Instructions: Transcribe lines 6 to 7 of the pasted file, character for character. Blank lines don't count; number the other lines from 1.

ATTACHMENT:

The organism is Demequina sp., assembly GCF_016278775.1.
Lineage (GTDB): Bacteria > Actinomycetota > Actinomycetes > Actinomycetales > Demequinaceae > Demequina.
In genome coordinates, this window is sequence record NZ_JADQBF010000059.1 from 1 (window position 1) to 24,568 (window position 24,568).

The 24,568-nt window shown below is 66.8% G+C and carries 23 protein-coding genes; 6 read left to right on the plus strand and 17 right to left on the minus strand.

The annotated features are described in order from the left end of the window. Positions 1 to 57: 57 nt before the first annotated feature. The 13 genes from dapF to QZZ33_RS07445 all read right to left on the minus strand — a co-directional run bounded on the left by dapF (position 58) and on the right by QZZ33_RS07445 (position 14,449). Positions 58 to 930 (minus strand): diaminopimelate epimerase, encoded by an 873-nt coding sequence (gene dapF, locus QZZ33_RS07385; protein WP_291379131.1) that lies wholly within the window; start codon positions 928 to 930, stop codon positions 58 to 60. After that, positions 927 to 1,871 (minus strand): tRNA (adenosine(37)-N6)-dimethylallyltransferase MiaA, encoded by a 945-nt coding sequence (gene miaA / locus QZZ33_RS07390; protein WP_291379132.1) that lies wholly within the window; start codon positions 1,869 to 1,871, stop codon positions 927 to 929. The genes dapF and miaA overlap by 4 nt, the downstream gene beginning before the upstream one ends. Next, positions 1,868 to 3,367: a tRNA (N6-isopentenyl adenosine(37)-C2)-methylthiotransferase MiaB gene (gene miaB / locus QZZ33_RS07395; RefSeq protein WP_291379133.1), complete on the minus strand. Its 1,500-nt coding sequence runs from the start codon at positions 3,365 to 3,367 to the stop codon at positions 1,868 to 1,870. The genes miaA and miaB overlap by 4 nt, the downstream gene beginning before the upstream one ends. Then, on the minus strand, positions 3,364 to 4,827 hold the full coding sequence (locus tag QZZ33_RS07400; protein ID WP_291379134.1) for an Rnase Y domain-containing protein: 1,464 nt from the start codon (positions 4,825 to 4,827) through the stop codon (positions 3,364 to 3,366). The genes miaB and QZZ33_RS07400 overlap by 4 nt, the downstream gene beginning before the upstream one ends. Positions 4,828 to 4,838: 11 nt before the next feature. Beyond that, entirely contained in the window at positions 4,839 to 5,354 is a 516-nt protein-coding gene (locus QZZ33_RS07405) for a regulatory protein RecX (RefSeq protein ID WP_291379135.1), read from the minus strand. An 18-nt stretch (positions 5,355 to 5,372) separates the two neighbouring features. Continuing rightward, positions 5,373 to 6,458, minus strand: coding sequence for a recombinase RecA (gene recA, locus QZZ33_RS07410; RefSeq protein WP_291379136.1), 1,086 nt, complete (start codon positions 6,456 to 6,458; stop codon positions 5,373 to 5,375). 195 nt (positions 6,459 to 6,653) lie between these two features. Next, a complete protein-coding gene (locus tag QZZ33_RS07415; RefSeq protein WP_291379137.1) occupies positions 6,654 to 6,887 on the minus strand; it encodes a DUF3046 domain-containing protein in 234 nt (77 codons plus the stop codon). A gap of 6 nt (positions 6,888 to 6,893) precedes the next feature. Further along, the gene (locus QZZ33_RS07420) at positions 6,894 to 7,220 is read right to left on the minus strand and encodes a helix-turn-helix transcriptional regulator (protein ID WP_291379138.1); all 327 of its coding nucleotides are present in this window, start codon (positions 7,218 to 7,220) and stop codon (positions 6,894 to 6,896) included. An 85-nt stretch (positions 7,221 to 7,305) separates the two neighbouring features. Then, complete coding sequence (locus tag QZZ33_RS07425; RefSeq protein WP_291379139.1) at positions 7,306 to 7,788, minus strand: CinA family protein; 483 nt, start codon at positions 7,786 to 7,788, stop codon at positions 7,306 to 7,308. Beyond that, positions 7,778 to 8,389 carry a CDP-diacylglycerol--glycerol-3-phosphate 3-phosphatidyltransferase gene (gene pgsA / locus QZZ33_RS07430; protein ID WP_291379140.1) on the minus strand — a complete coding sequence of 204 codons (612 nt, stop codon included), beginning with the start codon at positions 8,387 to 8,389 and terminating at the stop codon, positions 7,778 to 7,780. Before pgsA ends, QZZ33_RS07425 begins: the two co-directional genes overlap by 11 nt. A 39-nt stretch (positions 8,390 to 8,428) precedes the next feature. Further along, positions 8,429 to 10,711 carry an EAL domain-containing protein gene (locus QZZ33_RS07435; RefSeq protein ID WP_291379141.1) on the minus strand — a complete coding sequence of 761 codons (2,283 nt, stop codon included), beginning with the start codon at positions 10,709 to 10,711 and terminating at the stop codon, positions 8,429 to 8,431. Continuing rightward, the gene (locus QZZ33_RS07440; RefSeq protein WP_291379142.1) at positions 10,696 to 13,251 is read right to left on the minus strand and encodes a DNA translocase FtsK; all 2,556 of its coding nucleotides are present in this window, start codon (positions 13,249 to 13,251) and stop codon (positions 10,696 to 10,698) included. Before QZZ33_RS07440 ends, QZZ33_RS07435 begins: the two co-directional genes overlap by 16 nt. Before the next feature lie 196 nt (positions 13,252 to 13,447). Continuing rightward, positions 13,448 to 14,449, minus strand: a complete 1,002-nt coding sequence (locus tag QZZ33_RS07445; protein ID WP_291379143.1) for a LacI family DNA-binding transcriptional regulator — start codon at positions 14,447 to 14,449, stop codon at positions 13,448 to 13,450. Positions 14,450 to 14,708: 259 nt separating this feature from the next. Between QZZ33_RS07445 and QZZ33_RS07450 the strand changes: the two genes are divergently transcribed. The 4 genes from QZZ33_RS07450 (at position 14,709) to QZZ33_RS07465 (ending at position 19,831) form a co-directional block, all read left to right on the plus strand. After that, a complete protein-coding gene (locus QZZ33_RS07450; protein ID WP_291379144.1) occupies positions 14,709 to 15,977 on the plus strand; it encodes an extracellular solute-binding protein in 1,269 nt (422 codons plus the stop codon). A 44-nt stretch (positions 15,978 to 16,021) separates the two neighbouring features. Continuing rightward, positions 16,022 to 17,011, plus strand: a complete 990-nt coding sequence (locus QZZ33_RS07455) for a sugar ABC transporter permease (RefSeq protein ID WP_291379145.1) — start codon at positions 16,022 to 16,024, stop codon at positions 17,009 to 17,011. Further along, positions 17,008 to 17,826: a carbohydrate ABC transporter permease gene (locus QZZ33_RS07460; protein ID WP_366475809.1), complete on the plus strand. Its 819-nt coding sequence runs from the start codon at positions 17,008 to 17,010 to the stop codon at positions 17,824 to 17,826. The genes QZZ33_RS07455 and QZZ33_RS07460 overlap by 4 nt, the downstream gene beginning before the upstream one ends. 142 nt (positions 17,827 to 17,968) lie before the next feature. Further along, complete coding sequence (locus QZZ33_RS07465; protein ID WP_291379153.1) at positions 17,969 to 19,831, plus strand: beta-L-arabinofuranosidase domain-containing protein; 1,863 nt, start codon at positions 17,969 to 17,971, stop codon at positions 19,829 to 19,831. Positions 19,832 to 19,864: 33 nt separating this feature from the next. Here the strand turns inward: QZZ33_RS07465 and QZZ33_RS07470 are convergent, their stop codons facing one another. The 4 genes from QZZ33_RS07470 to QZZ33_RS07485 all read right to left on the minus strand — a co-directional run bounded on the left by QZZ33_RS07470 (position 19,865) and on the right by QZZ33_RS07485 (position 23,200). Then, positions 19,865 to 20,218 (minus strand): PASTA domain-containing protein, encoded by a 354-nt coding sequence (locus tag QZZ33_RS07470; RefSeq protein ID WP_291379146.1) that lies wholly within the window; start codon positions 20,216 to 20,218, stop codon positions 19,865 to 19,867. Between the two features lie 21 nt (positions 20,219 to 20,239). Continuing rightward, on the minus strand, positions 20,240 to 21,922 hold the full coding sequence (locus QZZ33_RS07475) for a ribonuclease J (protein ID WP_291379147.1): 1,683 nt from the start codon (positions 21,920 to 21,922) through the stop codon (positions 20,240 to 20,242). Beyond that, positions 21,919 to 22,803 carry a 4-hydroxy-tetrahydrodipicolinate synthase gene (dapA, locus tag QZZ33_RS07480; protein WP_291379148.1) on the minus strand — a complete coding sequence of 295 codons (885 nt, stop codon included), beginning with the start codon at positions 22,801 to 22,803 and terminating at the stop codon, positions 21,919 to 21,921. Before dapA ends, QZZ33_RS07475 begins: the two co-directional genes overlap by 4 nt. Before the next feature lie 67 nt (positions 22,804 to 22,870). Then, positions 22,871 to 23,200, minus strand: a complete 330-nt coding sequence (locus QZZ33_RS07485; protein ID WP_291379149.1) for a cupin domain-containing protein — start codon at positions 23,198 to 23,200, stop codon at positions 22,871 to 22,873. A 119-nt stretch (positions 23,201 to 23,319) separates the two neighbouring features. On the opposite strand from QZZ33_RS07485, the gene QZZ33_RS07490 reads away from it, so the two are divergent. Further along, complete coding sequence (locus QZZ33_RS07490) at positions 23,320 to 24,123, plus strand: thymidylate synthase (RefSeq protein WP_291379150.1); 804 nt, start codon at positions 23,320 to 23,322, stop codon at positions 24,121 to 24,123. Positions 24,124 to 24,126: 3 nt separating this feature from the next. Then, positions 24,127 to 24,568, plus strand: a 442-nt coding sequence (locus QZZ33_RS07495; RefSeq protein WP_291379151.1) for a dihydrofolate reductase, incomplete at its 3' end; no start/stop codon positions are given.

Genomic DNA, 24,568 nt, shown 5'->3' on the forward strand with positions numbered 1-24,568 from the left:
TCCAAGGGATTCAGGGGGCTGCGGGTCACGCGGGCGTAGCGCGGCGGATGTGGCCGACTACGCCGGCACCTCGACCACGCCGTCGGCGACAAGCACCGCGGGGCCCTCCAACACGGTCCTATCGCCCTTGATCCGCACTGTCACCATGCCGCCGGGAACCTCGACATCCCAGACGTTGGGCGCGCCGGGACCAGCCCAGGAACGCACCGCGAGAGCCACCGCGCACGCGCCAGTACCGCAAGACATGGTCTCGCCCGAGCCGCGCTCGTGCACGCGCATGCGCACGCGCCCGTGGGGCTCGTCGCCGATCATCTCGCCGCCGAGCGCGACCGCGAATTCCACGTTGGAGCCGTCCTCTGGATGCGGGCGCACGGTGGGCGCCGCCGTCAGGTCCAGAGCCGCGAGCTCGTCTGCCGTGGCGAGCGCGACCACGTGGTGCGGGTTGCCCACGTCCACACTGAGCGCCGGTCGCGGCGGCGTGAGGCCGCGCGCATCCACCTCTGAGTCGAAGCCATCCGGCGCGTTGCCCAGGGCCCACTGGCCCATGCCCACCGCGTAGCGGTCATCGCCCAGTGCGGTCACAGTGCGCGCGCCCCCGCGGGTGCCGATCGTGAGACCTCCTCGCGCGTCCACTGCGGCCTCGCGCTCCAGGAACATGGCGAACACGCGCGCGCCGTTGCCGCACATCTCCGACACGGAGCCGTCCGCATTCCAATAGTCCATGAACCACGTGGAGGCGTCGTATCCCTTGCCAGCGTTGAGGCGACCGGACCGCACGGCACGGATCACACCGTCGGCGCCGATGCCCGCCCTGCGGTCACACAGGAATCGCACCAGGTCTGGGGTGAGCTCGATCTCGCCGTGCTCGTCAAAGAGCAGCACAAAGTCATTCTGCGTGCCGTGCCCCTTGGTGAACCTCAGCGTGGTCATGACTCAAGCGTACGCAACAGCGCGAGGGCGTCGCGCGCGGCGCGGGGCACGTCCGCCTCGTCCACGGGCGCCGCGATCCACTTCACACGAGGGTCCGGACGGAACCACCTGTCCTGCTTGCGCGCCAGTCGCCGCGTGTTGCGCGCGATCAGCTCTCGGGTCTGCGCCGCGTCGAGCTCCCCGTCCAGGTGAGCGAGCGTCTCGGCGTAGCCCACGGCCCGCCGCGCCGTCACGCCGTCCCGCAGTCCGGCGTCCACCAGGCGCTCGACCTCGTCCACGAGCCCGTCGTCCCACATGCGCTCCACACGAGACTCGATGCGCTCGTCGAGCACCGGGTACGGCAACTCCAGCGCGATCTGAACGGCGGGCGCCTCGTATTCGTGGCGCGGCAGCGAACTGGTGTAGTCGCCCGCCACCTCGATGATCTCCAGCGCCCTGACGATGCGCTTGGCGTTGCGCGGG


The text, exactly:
Genomic DNA, 24,568 nt, shown 5'->3' on the forward strand with positions numbered 1-24,568 from the left:
TCCAAGGGATTCAGGGGGCTGCGGGTCACGCGGGCGTAGCGCGGCGGATGTGGCCGACTACGCCGGCACCTCGACCACGCCGTCGGCGACAAGCACCGCGGGGCCCTCCAACACGGTCCTATCGCCCTTGATCCGCACTGTCACCATGCCGCCGGGAACCTCGACATCCCAGACGTTGGGCGCGCCGGGACCAGCCCAGGAACGCACCGCGAGAGCCACCGCGCACGCGCCAGTACCGCAAGACATGGTCTCGCCCGAGCCGCGCTCGTGCACGCGCATGCGCACGCGCCCGTGGGGCTCGTCGCCGATCATCTCGCCGCCGAGCGCGACCGCGAATTCCACGTTGGAGCCGTCCTCTGGATGCGGGCGCACGGTGGGCGCCGCCGTCAGGTCCAGAGCCGCGAGCTCGTCTGCCGTGGCGAGCGCGACCACGTGGTGCGGGTTGCCCACGTCCACACTGAGCGCCGGTCGCGGCGGCGTGAGGCCGCGCGCATCCACCTCTGAGTCGAAGCCATCCGGCGCGTTGCCCAGGGCCCACTGGCCCATGCCCACCGCGTAGCGGTCATCGCCCAGTGCGGTCACAGTGCGCGCGCCCCCGCGGGTGCCGATCGTGAGACCTCCTCGCGCGTCCACTGCGGCCTCGCGCTCCAGGAACATGGCGAACACGCGCGCGCCGTTGCCGCACATCTCCGACACGGAGCCGTCCGCATTCCAATAGTCCATGAACCACGTGGAGGCGTCGTATCCCTTGCCAGCGTTGAGGCGACCGGACCGCACGGCACGGATCACACCGTCGGCGCCGATGCCCGCCCTGCGGTCACACAGGAATCGCACCAGGTCTGGGGTGAGCTCGATCTCGCCGTGCTCGTCAAAGAGCAGCACAAAGTCATTCTGCGTGCCGTGCCCCTTGGTGAACCTCAGCGTGGTCATGACTCAAGCGTACGCAACAGCGCGAGGGCGTCGCGCGCGGCGCGGGGCACGTCCGCCTCGTCCACGGGCGCCGCGATCCACTTCACACGAGGGTCCGGACGGAACCACCTGTCCTGCTTGCGCGCCAGTCGCCGCGTGTTGCGCGCGATCAGCTCTCGGGTCTGCGCCGCGTCGAGCTCCCCGTCCAGGTGAGCGAGCGTCTCGGCGTAGCCCACGGCCCGCCGCGCCGTCACGCCGTCCCGCAGTCCGGCGTCCACCAGGCGCTCGACCTCGTCCACGAGCCCGTCGTCCCACATGCGCTCCACACGAGACTCGATGCGCTCGTCGAGCACCGGGTACGGCAACTCCAGCGCGATCTGAACGGCGGGCGCCTCGTATTCGTGGCGCGGCAGCGAACTGGTGTAGTCGCCCGCCACCTCGATGATCTCCAGCGCCCTGACGATGCGCTTGGCGTTGCGCGGG